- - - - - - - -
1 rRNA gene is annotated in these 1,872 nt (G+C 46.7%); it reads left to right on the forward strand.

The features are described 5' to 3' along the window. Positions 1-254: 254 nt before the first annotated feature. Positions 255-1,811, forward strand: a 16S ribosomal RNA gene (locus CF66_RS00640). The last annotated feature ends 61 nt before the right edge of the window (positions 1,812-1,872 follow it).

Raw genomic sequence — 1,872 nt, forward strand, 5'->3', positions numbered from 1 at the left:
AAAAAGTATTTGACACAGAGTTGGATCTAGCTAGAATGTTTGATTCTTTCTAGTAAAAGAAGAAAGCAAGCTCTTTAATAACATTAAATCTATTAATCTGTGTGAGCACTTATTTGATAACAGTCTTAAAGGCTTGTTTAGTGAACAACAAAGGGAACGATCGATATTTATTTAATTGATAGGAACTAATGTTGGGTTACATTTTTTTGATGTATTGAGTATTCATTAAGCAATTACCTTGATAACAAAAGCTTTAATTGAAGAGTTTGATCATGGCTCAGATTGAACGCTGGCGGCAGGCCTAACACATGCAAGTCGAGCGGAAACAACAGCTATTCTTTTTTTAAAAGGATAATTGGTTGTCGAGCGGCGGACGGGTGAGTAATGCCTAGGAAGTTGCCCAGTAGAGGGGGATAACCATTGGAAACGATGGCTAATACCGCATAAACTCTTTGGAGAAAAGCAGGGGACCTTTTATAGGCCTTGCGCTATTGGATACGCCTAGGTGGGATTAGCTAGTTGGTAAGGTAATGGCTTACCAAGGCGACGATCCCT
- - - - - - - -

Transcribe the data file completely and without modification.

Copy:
1 rRNA gene is annotated in these 1,872 nt (G+C 46.7%); it reads left to right on the forward strand.

The features are described 5' to 3' along the window. Positions 1-254: 254 nt before the first annotated feature. Positions 255-1,811, forward strand: a 16S ribosomal RNA gene (locus CF66_RS00640). The last annotated feature ends 61 nt before the right edge of the window (positions 1,812-1,872 follow it).

Raw genomic sequence — 1,872 nt, forward strand, 5'->3', positions numbered from 1 at the left:
AAAAAGTATTTGACACAGAGTTGGATCTAGCTAGAATGTTTGATTCTTTCTAGTAAAAGAAGAAAGCAAGCTCTTTAATAACATTAAATCTATTAATCTGTGTGAGCACTTATTTGATAACAGTCTTAAAGGCTTGTTTAGTGAACAACAAAGGGAACGATCGATATTTATTTAATTGATAGGAACTAATGTTGGGTTACATTTTTTTGATGTATTGAGTATTCATTAAGCAATTACCTTGATAACAAAAGCTTTAATTGAAGAGTTTGATCATGGCTCAGATTGAACGCTGGCGGCAGGCCTAACACATGCAAGTCGAGCGGAAACAACAGCTATTCTTTTTTTAAAAGGATAATTGGTTGTCGAGCGGCGGACGGGTGAGTAATGCCTAGGAAGTTGCCCAGTAGAGGGGGATAACCATTGGAAACGATGGCTAATACCGCATAAACTCTTTGGAGAAAAGCAGGGGACCTTTTATAGGCCTTGCGCTATTGGATACGCCTAGGTGGGATTAGCTAGTTGGTAAGGTAATGGCTTACCAAGGCGACGATCCCT